Five years ago, fast-food chain Arby's launched an advertising campaign with the tag line ‘I'm thinking Arby's.' " But now, Arby's is doing the thinking, and it's considering changes to get its business growing again.
In the wake of the departure this week of Tom Garrett, president and CEO of Arby's Restaurant Group, analysts say Arby's must refurbish its restaurants to attract diners.
"There is a case to be made that there's a lot of sandwich shops, some of which do a better job than Arby's," said Sanford C. Bernstein analyst Sara Senatore. "They have some very old, stale restaurants."
Atlanta-based Wendy's/Arby's Group Inc., the third-largest quick-service restaurant company in the U.S., has been troubled by the underperformance of its Arby's wing. Arby's systemwide same-store sales in North America fell 9 percent in the third quarter ending Sept. 27. Profit margins at company-operated restaurants fell. The company said it would expand its $1 menu to counter aggressive discounts by competitors.
Historically, Arby's was more reluctant than its competitors to lower its prices or emphasize cheaper items, reasoning that it didn't want to leave money on the table. But when the recession bit into diners' wallets, the company saw that its higher prices were restraining its sales. In response, it launched promotions such as combo meals for $5.01.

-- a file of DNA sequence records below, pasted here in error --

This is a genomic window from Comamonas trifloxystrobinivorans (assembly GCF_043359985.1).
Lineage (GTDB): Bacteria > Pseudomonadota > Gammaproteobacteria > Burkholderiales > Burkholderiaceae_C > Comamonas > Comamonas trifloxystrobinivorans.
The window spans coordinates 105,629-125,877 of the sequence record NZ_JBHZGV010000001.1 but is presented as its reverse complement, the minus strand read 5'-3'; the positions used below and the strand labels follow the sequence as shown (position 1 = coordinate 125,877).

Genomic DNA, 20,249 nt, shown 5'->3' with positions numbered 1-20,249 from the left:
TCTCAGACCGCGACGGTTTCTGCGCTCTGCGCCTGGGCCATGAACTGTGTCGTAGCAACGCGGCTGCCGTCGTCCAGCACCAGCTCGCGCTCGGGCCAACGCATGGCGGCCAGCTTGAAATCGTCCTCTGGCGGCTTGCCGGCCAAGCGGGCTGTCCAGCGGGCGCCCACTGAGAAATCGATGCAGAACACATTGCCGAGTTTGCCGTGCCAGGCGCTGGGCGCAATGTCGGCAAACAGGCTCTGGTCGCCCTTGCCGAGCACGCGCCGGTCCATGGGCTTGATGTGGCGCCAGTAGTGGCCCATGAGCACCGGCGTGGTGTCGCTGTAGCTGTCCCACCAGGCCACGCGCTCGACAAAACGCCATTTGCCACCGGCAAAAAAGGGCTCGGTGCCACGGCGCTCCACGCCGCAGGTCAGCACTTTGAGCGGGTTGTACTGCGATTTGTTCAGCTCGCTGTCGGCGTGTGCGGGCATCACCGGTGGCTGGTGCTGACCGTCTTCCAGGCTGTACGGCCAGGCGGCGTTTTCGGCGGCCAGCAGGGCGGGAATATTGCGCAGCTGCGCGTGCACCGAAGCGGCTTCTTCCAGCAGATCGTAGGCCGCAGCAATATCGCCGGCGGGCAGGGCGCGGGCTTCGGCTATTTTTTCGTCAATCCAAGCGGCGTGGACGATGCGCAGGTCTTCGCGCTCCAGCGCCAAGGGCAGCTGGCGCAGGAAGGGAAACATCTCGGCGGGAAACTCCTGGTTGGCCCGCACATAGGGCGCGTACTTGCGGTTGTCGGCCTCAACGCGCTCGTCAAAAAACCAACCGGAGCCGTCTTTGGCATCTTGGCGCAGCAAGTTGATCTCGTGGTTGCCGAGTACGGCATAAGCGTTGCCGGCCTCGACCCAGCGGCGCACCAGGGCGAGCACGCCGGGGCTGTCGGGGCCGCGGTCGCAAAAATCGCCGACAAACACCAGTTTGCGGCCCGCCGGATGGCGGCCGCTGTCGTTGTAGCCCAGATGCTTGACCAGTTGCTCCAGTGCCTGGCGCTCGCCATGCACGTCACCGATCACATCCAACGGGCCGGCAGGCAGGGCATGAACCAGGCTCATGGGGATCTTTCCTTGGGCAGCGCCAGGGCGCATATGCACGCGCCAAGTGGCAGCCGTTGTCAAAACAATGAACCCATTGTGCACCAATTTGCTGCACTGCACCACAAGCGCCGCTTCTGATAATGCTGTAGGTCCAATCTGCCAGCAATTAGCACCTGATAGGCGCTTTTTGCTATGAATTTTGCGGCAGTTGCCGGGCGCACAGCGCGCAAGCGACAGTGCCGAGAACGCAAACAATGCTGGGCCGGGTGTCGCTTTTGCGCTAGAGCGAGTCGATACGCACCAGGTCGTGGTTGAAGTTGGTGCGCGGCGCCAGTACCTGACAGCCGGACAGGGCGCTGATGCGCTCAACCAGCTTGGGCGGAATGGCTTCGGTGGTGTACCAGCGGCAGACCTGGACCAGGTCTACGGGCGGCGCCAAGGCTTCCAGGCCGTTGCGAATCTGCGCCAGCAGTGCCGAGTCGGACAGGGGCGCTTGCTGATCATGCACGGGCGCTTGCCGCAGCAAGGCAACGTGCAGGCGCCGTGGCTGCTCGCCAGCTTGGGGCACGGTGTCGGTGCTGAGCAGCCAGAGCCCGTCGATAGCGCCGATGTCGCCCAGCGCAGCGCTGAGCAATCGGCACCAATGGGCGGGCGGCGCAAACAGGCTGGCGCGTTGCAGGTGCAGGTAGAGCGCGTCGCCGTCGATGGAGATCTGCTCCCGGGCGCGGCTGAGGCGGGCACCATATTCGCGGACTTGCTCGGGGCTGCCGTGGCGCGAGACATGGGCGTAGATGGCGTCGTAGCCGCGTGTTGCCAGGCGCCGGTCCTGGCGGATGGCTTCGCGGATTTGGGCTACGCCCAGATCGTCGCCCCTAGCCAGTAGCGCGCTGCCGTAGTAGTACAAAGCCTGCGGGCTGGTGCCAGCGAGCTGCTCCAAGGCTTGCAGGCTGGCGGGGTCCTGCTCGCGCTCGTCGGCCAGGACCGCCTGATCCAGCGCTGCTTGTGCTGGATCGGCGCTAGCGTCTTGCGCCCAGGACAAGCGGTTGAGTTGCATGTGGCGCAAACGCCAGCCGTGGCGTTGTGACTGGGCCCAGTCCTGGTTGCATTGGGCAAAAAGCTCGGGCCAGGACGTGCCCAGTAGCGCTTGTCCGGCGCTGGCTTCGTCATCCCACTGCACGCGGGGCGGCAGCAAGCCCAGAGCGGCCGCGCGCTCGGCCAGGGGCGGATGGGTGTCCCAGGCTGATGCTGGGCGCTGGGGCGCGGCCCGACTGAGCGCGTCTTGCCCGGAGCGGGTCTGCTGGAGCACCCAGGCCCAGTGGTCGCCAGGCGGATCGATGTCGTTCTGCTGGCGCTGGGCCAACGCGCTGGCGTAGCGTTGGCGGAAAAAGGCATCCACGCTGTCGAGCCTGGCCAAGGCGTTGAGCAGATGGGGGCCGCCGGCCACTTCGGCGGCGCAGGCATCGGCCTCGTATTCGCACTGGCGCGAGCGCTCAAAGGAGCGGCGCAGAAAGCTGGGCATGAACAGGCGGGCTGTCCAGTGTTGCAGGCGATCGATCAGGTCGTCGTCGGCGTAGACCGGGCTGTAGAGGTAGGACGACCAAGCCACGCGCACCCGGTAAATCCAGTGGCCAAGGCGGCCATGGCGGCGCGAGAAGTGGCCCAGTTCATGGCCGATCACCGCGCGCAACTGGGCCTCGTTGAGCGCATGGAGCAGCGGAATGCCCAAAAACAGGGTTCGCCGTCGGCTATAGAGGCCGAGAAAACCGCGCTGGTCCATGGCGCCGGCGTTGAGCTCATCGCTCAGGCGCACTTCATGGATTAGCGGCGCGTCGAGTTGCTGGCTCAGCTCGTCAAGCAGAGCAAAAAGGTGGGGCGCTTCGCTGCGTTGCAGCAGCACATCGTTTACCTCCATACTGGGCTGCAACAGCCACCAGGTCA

The quality of Arby's food is not really the problem, industry observers say. The real issue is that "the food and experience don't match up," RBC Capital Markets analyst Larry Miller said.
The company recently said it would spend between $75 million and $100 million to remodel stores. Wendy's/Arby's had about $645 million in cash on hand at the end of September.
"Frankly, that's' probably what they should be spending their cash on," Senatore said. "Opening stores is not the answer. They have to fix their existing stores."
Analysts say McDonald's had a similar problem with dated restaurants and managed to fix it by plunging money into renovations. Now, investors will watch to see whether the changes at Arby's helps it push through the recession.
For now, Roland Smith, president and CEO of Wendy's/Arby's Group, is taking over Garrett's old job as president of Arby's. A search is under way for a permanent president to replace Garrett, 48, who was on the job only since September 2008.
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